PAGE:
What happened
A day after Russian President Vladimir Putin announced he would support his former chief of staff, Dmitri Medvedev, in Russia’s March presidential election, Medvedev returned the favor on Tuesday by saying he would ask Putin to serve as prime minister. (BusinessWeek.com)

What the commentators said
At least now there’s not “any doubt about who really will be calling the shots in Russia,” said the New York Post in an editorial (free registration). But this is no surprise. Putin’s “anointed puppet” only confirmed what the world knew would happen when Putin—who’s barred by his country’s constitution from succeeding himself—said two months ago that he would be “willing” to serve as prime minister.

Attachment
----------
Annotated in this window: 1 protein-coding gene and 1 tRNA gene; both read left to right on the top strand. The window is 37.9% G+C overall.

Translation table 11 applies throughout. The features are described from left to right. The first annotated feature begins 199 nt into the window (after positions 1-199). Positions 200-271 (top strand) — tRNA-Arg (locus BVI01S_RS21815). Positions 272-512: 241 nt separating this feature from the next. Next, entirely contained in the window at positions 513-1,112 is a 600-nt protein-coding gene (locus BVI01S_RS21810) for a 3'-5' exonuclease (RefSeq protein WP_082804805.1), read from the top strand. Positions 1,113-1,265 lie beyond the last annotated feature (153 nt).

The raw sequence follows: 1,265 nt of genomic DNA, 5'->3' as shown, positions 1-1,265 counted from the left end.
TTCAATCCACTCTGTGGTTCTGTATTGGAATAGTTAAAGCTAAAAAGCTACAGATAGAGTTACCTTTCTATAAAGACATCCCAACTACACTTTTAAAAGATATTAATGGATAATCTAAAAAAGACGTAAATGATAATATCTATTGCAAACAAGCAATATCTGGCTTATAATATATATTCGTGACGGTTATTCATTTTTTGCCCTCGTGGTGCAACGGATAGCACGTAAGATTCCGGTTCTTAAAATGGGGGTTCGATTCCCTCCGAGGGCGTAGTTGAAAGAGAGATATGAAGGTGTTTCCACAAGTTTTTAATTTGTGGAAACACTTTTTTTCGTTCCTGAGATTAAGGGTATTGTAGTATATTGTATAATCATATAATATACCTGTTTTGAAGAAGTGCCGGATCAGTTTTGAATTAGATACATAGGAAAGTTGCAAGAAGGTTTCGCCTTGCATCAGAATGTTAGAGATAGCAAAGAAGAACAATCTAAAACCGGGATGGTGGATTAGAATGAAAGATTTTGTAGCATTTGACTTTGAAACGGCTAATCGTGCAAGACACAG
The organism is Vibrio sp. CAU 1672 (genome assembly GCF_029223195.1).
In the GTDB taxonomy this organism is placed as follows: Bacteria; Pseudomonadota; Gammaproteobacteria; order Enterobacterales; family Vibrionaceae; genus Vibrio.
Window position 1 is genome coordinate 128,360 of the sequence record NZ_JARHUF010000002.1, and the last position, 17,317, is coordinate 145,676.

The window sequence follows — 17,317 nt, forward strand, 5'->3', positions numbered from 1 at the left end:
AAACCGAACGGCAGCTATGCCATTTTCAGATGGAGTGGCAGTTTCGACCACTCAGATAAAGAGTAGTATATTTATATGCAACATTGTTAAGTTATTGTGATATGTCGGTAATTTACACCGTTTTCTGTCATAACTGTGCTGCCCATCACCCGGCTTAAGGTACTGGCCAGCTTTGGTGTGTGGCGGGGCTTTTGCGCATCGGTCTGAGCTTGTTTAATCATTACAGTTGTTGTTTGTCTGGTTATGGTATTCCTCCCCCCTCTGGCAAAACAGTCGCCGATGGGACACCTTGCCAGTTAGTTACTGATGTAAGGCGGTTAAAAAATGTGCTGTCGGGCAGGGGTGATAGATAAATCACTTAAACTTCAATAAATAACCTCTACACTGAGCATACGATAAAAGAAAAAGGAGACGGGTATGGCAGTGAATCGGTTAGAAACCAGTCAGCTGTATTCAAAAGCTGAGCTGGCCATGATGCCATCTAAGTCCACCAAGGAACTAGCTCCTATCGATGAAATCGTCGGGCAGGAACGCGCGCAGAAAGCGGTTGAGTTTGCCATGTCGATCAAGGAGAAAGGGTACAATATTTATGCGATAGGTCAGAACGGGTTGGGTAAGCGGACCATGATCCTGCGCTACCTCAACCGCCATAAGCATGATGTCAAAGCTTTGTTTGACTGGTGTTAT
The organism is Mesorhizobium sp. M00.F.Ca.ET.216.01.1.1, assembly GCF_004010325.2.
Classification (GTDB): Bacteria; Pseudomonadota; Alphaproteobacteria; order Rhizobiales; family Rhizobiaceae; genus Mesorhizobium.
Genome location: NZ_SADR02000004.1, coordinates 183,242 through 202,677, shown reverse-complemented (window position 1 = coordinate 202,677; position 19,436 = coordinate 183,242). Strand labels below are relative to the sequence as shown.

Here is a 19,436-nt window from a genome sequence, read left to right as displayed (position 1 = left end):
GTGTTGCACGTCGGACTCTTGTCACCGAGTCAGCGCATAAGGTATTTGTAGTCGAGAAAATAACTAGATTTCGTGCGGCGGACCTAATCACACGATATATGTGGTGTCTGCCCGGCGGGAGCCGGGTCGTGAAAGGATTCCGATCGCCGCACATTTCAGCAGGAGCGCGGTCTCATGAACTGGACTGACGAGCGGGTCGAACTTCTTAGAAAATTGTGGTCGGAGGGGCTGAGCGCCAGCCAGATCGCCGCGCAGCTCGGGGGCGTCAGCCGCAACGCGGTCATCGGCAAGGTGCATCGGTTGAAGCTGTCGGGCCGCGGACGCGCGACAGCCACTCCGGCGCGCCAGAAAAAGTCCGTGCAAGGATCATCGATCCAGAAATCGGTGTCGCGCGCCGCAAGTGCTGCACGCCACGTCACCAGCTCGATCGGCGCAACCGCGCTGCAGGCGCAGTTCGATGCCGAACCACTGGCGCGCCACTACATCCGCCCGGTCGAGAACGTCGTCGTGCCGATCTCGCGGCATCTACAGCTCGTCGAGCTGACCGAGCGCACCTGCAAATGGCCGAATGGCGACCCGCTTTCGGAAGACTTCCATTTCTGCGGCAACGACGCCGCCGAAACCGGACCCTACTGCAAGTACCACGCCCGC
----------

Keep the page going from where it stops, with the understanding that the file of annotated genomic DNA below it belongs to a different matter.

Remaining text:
Putin has no intention of becoming “second banana” to his longtime ally, said Reuben F. Johnson in The Daily Standard. “Informed speculation” has it that the Russian parliament will soon begin “shifting powers and responsibilities” from Putin’s current job to his future one.

“Putin has little choice but to stay in power as long as he can,” said Anders Aslund in The Washington Post (free registration). He has been letting his “chums” take over one private company after another as Russia gets “more corrupt” by the day. “The fundamental dilemma for Russia, and Putin, is that a system so corrupt cannot be very stable.”